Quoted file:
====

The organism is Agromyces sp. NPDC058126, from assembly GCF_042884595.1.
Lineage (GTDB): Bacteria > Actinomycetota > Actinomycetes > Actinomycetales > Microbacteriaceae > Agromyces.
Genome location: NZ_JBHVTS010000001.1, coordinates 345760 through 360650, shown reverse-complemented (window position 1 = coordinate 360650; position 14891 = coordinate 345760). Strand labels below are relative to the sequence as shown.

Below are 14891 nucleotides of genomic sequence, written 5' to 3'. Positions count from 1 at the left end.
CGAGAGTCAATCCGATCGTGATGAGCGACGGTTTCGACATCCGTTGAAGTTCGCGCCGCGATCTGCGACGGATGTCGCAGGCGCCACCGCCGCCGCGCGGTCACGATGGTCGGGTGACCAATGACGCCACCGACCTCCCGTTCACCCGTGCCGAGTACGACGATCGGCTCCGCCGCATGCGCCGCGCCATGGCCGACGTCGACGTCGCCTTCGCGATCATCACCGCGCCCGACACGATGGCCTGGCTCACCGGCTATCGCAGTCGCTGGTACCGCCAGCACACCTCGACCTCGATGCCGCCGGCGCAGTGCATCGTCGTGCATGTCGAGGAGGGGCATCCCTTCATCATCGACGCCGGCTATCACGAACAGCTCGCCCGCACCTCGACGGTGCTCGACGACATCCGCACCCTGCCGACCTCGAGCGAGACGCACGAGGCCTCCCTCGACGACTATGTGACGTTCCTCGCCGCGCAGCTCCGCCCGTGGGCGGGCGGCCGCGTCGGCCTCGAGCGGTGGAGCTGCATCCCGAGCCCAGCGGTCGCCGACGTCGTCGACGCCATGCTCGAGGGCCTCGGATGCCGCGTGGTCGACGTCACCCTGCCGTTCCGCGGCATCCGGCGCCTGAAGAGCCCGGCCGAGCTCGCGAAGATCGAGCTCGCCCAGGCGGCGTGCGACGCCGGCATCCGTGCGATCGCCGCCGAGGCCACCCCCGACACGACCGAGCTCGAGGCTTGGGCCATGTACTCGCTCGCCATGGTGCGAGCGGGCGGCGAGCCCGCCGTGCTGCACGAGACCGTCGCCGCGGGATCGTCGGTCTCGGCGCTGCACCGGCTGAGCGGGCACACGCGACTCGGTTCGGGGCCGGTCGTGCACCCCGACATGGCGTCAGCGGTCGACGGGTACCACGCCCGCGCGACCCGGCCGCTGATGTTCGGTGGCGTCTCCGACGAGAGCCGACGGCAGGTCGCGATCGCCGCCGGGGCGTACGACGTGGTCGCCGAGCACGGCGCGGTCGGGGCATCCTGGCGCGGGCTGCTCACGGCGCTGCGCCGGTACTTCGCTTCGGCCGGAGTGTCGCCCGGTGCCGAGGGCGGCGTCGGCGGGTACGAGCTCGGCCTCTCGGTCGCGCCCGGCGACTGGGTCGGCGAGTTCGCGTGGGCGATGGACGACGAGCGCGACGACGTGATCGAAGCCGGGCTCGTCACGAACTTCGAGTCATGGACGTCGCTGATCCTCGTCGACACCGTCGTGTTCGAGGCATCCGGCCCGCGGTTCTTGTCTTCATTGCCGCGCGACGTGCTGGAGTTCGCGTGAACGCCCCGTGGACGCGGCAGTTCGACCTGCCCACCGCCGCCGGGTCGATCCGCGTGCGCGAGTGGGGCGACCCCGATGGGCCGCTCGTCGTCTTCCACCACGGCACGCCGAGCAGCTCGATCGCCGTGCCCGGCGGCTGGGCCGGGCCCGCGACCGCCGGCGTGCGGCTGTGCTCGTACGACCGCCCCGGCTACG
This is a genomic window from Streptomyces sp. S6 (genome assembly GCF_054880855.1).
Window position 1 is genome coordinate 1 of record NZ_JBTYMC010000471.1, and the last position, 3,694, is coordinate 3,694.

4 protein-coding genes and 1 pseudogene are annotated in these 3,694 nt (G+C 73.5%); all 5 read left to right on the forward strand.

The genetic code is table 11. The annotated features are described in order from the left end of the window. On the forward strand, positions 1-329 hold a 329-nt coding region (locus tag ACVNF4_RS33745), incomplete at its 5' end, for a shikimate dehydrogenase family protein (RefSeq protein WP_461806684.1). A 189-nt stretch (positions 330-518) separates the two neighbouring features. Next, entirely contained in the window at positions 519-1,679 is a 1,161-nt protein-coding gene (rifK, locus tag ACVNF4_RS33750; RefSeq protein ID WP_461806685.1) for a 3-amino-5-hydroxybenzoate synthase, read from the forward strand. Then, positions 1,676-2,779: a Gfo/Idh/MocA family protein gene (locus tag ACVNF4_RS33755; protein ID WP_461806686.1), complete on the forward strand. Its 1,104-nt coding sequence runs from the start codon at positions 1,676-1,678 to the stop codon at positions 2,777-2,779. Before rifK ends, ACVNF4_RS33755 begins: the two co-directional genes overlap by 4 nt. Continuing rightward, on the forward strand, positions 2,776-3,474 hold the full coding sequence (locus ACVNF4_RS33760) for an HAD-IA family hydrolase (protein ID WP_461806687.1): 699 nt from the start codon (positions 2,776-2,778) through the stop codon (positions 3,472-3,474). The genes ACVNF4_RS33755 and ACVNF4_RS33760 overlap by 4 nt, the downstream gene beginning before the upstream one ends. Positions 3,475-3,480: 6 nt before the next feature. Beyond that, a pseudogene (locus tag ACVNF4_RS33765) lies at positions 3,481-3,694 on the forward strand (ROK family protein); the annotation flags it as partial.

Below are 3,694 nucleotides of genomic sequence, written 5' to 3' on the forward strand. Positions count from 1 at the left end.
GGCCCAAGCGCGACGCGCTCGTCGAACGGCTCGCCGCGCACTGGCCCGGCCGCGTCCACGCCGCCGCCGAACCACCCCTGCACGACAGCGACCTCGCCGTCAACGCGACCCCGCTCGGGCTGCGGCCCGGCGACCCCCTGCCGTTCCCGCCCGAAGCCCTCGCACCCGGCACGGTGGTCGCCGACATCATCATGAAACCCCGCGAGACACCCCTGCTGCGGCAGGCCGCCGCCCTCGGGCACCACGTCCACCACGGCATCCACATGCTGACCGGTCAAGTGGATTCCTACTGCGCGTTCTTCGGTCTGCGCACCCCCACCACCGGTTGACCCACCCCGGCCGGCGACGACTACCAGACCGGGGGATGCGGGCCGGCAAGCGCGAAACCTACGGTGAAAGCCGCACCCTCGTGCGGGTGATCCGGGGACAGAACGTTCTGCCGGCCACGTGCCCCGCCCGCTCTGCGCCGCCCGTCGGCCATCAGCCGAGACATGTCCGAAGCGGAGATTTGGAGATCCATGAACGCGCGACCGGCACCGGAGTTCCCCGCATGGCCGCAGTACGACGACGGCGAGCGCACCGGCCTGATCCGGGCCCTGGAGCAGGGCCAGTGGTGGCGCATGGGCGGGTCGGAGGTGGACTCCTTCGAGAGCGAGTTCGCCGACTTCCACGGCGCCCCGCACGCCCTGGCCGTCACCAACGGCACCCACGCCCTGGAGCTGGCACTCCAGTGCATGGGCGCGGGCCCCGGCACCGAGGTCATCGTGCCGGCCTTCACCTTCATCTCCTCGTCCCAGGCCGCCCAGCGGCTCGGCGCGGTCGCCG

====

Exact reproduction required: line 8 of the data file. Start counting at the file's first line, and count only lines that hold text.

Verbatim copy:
4 protein-coding genes and 1 pseudogene are annotated in these 3,694 nt (G+C 73.5%); all 5 read left to right on the forward strand.